Medieval games come in a wide variety of shapes and sizes, ranging from real-time strategy to open-world RPGs and everything in between. Most gamers have played at least one medieval-themed title in their lives and have perhaps wondered if these games are indeed an accurate portrayal of medieval times. Well, most of the time they’re not.
However, there are a good number of realistic medieval games out there as well. We’re talking about titles that don’t incorporate magic, dragons, elves or any other fantasy themes in their gameplay. While not entirely historically accurate, the titles we’re looking at today come as close as you can get to conveying realism while still making for a compelling video game. In no particular order, down below you can find our picks for the 10 best realistic medieval games of all time.
We’re starting off with a pretty obvious choice – a multiplayer sandbox RPG that markets itself as a medieval life simulator. That’s actually a pretty accurate description of Life is Feudal, as the developers went to great lengths to make sure that everything feels as realistic as possible.
Some might say they perhaps went too far and that Life is Feudal is an immense grind where you start with nothing but the shirt on your back and have to figure things out from there. That’s certainly true and Life is Feudal does have its flaws, however, it’s hard to deny that this is one of the most realistic medieval games out there when it comes to presenting the harsh reality and difficulties of surviving in a game world inspired by the Middle Ages.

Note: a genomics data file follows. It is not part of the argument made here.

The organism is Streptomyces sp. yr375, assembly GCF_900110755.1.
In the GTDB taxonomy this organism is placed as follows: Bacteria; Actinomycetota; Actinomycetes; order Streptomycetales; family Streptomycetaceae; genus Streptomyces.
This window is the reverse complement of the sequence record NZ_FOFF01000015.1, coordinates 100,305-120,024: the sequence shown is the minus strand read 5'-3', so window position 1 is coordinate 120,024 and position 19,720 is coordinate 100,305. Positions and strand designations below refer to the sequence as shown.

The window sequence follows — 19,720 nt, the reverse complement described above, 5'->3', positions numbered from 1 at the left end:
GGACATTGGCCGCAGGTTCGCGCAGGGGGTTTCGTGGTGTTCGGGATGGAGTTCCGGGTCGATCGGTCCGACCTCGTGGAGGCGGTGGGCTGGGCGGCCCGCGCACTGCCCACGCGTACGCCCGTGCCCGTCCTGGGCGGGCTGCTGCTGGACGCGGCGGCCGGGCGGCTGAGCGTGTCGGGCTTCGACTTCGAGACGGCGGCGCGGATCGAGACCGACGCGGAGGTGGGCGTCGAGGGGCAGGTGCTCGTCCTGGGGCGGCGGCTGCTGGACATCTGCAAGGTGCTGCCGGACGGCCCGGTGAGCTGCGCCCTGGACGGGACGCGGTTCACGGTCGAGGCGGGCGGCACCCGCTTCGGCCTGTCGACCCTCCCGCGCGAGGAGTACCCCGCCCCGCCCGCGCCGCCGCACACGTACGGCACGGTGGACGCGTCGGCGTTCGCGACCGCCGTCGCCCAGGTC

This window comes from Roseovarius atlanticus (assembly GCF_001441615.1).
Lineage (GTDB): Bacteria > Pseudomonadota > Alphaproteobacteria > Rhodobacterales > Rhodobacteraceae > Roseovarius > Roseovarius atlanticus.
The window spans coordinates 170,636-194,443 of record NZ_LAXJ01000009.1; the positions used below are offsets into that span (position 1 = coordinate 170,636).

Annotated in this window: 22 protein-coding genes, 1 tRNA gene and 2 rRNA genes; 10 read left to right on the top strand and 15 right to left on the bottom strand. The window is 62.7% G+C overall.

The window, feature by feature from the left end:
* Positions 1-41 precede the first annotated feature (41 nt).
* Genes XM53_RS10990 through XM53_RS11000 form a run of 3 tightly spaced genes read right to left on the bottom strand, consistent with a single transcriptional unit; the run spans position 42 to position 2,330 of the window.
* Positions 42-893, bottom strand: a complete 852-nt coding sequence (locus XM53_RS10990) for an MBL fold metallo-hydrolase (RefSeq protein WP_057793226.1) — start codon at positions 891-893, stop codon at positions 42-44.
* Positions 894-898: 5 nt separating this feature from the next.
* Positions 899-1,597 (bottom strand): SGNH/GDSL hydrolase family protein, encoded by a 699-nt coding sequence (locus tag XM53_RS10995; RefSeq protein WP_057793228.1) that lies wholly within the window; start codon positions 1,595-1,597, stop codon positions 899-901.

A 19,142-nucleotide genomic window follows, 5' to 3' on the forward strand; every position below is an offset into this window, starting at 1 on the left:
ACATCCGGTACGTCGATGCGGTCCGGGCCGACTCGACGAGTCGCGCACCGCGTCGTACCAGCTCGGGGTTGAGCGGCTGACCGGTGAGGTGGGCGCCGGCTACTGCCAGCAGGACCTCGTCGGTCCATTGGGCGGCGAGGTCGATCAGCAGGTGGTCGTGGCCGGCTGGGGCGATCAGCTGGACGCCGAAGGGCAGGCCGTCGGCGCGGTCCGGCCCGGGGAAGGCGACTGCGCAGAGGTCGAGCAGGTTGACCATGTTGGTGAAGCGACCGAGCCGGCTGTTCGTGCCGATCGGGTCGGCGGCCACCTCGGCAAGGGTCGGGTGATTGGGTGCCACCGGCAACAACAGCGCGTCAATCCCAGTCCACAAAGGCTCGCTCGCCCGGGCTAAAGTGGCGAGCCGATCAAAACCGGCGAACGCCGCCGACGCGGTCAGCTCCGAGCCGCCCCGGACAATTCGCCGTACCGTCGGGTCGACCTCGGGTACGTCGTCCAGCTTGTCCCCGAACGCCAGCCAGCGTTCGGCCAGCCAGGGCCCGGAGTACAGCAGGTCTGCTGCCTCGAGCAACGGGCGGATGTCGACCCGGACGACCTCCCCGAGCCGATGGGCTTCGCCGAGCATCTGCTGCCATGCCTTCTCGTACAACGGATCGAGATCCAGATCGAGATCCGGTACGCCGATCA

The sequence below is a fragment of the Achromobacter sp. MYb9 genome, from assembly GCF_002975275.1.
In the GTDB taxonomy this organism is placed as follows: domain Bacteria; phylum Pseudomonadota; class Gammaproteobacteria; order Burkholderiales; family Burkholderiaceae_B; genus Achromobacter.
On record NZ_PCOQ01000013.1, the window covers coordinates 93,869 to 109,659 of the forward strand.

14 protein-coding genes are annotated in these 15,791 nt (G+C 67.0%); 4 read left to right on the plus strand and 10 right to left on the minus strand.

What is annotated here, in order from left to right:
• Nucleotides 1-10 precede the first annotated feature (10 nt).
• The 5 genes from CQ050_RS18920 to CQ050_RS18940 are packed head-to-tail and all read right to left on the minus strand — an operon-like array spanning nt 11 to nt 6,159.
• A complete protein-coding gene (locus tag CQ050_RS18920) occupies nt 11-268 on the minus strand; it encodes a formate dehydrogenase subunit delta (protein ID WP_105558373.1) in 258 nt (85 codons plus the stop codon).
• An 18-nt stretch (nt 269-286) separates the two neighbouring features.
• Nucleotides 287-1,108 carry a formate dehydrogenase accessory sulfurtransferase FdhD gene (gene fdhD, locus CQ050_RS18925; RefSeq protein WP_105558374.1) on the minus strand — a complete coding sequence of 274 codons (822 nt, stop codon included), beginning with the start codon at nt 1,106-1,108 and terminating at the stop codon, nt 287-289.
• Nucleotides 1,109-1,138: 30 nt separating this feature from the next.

Chivalry: Medieval Warfare is pretty much what it says on the tin – a multiplayer game that focuses on offering a realistic depiction of medieval combat. As one might expect, the game puts a lot of emphasis on melee combat and making it feel as precise and responsive as possible.
While there are also a few ranged weapons to play around with, the bread and butter of Chivalry: Medieval Warfare is definitely its deep melee system, which incorporates swings, thrusts, blocks, parries and everything else an experienced warrior needs to make short work of his opponents. If you’re looking for a visceral and bloody medieval combat simulator, you’ll be hard-pressed to find a better one than Chivalry: Medieval Warfare right now.
Okay, so maybe you’re not happy with just being a foot soldier fighting in the name of some ruler that doesn’t even show himself on the field of battle. If that’s the case, you may want to kick it up a notch and command your own army in Medieval II: Total War.
Like most Total War games, Medieval II features a rather steep learning curve and you’ll probably feel overwhelmed at first by the mix of turn-based empire management and real-time strategy if you’re not familiar with the series. Put in the effort to learn all its little intricacies, however, and you’ll find that Medieval II: Total War is an incredibly satisfying experience and by far one of the most realistic medieval grand strategy games out there.